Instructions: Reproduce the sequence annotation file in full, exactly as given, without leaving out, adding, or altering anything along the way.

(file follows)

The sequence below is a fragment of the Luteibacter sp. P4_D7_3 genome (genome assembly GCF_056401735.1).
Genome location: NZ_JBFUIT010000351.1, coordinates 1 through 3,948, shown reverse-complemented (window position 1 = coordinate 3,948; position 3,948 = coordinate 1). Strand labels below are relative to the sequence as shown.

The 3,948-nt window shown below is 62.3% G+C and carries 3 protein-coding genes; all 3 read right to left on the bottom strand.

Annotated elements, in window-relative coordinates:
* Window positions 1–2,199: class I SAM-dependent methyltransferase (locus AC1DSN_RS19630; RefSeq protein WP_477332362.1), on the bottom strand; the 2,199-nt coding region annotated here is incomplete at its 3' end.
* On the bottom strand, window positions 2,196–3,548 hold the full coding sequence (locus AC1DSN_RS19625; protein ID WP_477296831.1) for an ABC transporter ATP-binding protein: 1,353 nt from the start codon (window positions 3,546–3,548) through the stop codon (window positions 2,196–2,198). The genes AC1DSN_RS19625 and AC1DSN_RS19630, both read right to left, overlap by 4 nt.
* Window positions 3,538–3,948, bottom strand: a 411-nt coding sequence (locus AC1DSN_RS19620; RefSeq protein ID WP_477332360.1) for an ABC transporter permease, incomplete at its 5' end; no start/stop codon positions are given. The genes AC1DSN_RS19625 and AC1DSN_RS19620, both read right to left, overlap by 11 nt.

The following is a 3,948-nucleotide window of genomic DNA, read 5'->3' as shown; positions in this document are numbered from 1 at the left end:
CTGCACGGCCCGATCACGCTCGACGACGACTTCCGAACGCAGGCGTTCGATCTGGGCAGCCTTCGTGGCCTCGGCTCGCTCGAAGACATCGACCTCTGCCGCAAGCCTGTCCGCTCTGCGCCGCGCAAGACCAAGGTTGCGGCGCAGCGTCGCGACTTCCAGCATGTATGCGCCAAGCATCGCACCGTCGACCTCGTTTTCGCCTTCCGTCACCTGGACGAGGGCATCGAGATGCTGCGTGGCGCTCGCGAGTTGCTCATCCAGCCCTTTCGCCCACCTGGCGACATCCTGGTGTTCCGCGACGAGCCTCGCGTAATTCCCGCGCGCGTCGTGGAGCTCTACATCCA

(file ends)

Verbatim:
The sequence below is a fragment of the Luteibacter sp. P4_D7_3 genome (genome assembly GCF_056401735.1).
Genome location: NZ_JBFUIT010000351.1, coordinates 1 through 3,948, shown reverse-complemented (window position 1 = coordinate 3,948; position 3,948 = coordinate 1). Strand labels below are relative to the sequence as shown.

The 3,948-nt window shown below is 62.3% G+C and carries 3 protein-coding genes; all 3 read right to left on the bottom strand.

Annotated elements, in window-relative coordinates:
* Window positions 1–2,199: class I SAM-dependent methyltransferase (locus AC1DSN_RS19630; RefSeq protein WP_477332362.1), on the bottom strand; the 2,199-nt coding region annotated here is incomplete at its 3' end.
* On the bottom strand, window positions 2,196–3,548 hold the full coding sequence (locus AC1DSN_RS19625; protein ID WP_477296831.1) for an ABC transporter ATP-binding protein: 1,353 nt from the start codon (window positions 3,546–3,548) through the stop codon (window positions 2,196–2,198). The genes AC1DSN_RS19625 and AC1DSN_RS19630, both read right to left, overlap by 4 nt.
* Window positions 3,538–3,948, bottom strand: a 411-nt coding sequence (locus AC1DSN_RS19620; RefSeq protein ID WP_477332360.1) for an ABC transporter permease, incomplete at its 5' end; no start/stop codon positions are given. The genes AC1DSN_RS19625 and AC1DSN_RS19620, both read right to left, overlap by 11 nt.

The following is a 3,948-nucleotide window of genomic DNA, read 5'->3' as shown; positions in this document are numbered from 1 at the left end:
CTGCACGGCCCGATCACGCTCGACGACGACTTCCGAACGCAGGCGTTCGATCTGGGCAGCCTTCGTGGCCTCGGCTCGCTCGAAGACATCGACCTCTGCCGCAAGCCTGTCCGCTCTGCGCCGCGCAAGACCAAGGTTGCGGCGCAGCGTCGCGACTTCCAGCATGTATGCGCCAAGCATCGCACCGTCGACCTCGTTTTCGCCTTCCGTCACCTGGACGAGGGCATCGAGATGCTGCGTGGCGCTCGCGAGTTGCTCATCCAGCCCTTTCGCCCACCTGGCGACATCCTGGTGTTCCGCGACGAGCCTCGCGTAATTCCCGCGCGCGTCGTGGAGCTCTACATCCA